Future of booze high on agenda of Western Cape government

The future of booze is high on the agenda for the Western Cape government
The future of booze is high on the agenda for the Western Cape government
Image: iStock / Izusek

Alcohol price hikes, the destruction of confiscated alcohol, and heavy penalties on wholesalers who sell alcohol to illegal vendors.

These are three key interventions currently under discussion in the Western Cape provincial government as gender-based violence and other crimes fuelled by drinking hold the spotlight in the country.

Premier Alan Winde told TimesLIVE that “potential changes” are under discussion in the province, and that the department of community safety had recently held a focus group to discuss what should be implemented.

“Some aspects that are being considered are around the destruction of alcohol after it is confiscated as in many instances where alcohol is confiscated from illegal vendors, it is returned to them after paying an admission of guilt fine,” he said.

"We are also exploring penalties for wholesalers who knowingly sell alcohol to illegal vendors, and one of the key deliverables for the department of community safety under the Western Cape safety plan is to change legislation to ensure cheap alcohol pricing is altered,” he added.

Last week, President Cyril Ramaphosa issued strong words to the nation in a public address in which he referenced the murder of at least 21 women and children who had been murdered in June.

He said, “Several international and domestic studies show clear linkages between alcohol abuse and gender-based violence. Of course, it is not alcohol that rapes or kills a woman or a child. Rather, it is the actions of violent men. But if alcohol intoxication is contributing to these crimes, then it must be addressed with urgency.”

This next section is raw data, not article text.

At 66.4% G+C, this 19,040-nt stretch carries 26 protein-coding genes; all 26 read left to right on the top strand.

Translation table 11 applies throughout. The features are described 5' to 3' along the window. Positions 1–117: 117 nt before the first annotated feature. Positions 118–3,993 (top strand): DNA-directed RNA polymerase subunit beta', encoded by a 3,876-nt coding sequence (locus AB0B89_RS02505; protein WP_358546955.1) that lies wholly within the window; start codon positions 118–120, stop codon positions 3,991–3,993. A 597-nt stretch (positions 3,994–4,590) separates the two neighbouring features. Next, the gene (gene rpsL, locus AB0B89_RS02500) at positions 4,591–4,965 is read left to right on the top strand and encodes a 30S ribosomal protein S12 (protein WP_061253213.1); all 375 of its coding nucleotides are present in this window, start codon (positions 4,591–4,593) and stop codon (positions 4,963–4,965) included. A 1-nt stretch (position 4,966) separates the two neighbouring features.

The day after Ramaphosa's address,  nine signatories, headed by SA Medical Research Council president Prof Glenda Gray, issued a “public plea to the government” which called for a ban on alcohol advertising, an alcohol price hike, and a change in the legal limit for blood alcohol content.

They also called for a reduction in the availability of alcohol - especially in residential areas, and in increase in the provision of counselling and medical treatment services for those who depend on alcohol.

The Western Cape has been no exception to global research which, says Premier Winde, “shows a link between intimate partner violence, domestic abuse, and excessive alcohol use”.

Winde said that research by the World Health Organisation shows that interventions curbing alcohol use “played a part in minimising intimate partner violence”.

Such interventions had included “reducing alcohol availability by a reduction in selling hours, regulating pricing, and strengthening liquor licensing”.

According to the province’s Alcohol-related Harms Reduction Policy (AHRP), South Africans drink more alcohol than people from most other countries, and we do it in risky patterns, such as binge drinking.

The average consumption of pure alcohol per drinker is estimated at 27.1l per year, placing SA drinkers at the upper end of global consumption.

According to the AHRP, 54% of injury-related deaths in the country involved alcohol, while 61% of violent fatalities and 56% of transport-related deaths are linked to high levels of alcohol.

It’s also a dominant substance of abuse in the Western Cape and even among grade eights to elevens in the province, over a third were found to have indulged in binge drinking.

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